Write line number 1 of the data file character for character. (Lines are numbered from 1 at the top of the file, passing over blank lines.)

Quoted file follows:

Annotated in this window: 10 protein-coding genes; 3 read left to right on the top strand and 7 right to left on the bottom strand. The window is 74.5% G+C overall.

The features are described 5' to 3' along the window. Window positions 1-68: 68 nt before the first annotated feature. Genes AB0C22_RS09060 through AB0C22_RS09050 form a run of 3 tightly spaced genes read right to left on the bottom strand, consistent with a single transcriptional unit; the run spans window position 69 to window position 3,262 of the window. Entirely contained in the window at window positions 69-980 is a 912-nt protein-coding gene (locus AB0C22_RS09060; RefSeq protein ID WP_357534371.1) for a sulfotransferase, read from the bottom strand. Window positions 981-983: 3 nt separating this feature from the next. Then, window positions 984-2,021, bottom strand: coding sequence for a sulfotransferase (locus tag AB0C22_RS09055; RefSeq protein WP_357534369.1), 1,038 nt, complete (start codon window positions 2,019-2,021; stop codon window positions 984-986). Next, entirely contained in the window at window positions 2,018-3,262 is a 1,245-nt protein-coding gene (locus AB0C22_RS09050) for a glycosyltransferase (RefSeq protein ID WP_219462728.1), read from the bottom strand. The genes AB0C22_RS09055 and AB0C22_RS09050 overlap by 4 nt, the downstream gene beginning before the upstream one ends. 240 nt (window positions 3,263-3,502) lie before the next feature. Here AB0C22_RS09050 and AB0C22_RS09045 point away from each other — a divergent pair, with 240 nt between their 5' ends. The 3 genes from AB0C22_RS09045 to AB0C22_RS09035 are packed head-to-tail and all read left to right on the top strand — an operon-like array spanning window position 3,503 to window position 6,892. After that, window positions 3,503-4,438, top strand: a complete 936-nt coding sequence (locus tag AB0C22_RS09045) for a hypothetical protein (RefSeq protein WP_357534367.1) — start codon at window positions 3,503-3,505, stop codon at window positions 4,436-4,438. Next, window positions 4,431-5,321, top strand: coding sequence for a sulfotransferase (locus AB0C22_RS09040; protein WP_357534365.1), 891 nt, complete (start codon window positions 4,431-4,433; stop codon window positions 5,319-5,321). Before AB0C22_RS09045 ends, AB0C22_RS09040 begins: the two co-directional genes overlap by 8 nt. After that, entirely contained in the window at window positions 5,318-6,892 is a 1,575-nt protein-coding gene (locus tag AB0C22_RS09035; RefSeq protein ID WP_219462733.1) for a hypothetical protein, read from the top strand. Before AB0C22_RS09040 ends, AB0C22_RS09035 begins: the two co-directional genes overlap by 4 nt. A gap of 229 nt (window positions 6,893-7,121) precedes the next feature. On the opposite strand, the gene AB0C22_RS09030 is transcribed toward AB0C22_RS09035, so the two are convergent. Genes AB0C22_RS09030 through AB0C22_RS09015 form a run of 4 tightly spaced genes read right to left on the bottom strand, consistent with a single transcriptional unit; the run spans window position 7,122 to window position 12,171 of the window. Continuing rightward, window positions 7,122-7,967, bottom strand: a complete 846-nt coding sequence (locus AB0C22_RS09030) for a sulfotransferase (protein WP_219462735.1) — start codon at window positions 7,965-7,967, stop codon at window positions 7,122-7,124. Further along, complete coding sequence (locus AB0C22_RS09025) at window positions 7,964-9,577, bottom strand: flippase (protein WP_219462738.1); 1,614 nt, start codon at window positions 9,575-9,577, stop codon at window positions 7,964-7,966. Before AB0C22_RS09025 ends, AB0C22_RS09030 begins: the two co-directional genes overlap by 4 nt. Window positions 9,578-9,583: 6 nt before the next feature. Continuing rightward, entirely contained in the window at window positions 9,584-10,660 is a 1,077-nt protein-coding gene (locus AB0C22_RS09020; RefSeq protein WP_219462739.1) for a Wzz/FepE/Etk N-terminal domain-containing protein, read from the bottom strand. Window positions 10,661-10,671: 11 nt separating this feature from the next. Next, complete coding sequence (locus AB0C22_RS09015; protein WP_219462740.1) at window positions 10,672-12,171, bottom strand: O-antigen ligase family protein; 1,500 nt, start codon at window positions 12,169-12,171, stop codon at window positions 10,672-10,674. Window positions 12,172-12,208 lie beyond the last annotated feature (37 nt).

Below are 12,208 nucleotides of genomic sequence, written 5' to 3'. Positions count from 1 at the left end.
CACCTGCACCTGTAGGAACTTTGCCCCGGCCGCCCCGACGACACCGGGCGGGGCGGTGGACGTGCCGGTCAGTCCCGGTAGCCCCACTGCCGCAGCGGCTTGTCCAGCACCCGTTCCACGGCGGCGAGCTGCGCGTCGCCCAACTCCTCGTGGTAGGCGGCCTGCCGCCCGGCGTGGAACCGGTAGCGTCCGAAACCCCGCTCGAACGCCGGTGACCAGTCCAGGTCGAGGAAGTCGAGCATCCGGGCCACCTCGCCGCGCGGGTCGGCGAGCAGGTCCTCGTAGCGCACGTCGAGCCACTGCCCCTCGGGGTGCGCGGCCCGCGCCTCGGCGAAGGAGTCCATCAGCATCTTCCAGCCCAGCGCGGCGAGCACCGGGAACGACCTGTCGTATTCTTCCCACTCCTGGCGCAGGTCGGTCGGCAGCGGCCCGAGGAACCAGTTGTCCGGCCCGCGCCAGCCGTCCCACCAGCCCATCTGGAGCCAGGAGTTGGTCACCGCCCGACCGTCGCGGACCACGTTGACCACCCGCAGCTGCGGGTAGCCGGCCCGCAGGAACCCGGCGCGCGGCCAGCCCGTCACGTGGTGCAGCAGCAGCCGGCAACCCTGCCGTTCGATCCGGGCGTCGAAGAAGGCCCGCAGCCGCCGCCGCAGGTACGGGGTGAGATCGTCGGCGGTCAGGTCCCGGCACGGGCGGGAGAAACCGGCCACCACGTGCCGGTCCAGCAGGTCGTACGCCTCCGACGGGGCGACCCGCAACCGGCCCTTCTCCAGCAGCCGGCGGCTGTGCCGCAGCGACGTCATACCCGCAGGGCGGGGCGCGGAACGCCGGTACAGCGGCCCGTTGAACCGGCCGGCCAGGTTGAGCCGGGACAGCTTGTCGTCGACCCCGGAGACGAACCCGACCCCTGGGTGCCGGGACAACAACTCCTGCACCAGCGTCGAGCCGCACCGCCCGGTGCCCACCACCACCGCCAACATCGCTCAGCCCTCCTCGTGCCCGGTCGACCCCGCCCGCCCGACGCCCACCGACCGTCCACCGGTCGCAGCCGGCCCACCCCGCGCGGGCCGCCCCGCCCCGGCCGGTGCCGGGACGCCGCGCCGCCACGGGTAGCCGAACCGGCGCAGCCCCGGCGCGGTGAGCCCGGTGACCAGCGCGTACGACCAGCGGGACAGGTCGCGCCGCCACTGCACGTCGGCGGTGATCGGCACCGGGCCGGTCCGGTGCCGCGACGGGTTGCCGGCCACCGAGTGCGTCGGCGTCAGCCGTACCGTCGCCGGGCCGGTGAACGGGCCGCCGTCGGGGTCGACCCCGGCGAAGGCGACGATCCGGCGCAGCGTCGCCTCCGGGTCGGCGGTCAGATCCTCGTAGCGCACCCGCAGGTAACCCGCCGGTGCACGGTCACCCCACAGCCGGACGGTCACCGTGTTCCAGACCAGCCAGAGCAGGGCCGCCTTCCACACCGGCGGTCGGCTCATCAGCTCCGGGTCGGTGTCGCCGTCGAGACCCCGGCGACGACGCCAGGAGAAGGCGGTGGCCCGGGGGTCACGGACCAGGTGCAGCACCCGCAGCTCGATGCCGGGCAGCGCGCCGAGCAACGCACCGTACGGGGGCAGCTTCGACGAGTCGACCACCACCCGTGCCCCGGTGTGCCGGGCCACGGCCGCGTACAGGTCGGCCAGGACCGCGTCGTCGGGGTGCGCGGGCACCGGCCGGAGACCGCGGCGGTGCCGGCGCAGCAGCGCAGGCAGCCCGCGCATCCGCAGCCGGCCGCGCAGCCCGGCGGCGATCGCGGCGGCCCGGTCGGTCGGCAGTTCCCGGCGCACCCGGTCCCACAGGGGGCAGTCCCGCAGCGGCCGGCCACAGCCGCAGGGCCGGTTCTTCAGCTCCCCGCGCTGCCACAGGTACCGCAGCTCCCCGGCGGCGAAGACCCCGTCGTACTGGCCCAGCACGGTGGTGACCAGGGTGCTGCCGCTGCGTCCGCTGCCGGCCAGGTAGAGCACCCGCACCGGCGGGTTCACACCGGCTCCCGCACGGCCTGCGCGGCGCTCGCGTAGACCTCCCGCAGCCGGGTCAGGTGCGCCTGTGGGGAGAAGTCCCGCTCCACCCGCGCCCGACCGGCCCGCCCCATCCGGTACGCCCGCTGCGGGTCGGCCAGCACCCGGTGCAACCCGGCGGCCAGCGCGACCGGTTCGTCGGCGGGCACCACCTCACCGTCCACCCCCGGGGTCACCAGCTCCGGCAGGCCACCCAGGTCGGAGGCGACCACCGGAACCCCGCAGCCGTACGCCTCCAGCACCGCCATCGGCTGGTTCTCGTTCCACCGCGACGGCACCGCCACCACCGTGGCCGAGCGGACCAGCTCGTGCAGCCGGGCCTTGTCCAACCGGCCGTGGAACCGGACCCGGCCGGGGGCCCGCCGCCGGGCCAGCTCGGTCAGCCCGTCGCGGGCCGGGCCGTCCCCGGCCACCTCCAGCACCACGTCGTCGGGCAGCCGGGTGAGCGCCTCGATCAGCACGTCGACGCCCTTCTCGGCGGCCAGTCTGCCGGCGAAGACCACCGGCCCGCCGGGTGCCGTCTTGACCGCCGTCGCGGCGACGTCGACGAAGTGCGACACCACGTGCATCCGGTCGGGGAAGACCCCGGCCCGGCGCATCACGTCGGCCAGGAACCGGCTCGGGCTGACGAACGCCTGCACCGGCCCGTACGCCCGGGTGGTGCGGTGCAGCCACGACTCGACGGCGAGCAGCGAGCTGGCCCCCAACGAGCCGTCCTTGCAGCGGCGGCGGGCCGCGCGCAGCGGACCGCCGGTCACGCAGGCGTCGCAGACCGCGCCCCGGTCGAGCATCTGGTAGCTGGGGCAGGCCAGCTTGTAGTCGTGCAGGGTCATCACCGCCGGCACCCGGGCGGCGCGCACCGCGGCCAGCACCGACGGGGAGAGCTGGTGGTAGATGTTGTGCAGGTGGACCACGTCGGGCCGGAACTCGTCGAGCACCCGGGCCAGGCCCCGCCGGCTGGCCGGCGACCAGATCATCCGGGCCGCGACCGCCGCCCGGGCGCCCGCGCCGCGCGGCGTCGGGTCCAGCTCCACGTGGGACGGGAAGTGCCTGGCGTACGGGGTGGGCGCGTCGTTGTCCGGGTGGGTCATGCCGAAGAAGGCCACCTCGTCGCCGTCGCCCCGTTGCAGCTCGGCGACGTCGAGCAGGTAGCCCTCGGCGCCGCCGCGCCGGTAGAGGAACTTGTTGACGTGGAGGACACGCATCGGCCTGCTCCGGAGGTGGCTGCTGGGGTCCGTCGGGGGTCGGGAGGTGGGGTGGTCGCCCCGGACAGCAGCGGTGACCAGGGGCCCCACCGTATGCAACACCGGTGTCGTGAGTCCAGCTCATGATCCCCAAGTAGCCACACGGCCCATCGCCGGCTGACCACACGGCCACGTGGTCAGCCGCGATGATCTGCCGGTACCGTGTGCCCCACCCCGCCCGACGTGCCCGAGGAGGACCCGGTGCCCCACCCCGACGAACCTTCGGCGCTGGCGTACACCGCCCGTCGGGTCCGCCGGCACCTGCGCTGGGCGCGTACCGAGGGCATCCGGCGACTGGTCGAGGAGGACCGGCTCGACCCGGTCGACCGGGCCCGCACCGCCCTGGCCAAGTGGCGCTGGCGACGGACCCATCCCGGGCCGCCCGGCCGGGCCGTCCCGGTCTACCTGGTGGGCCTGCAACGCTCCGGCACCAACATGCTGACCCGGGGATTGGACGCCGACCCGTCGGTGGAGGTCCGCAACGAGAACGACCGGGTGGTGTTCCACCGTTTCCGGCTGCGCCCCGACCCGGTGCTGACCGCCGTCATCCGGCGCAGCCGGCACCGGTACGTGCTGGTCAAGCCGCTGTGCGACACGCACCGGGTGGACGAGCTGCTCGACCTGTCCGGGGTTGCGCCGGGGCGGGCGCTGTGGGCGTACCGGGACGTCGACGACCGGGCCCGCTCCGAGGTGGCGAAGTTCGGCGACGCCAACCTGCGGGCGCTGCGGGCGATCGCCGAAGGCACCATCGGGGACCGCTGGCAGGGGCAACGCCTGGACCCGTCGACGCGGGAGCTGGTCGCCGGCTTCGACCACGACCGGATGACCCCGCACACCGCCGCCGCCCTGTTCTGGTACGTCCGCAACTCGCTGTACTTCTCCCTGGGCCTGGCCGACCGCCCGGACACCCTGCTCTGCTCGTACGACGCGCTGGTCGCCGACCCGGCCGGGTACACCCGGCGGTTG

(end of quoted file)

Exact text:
Annotated in this window: 10 protein-coding genes; 3 read left to right on the top strand and 7 right to left on the bottom strand. The window is 74.5% G+C overall.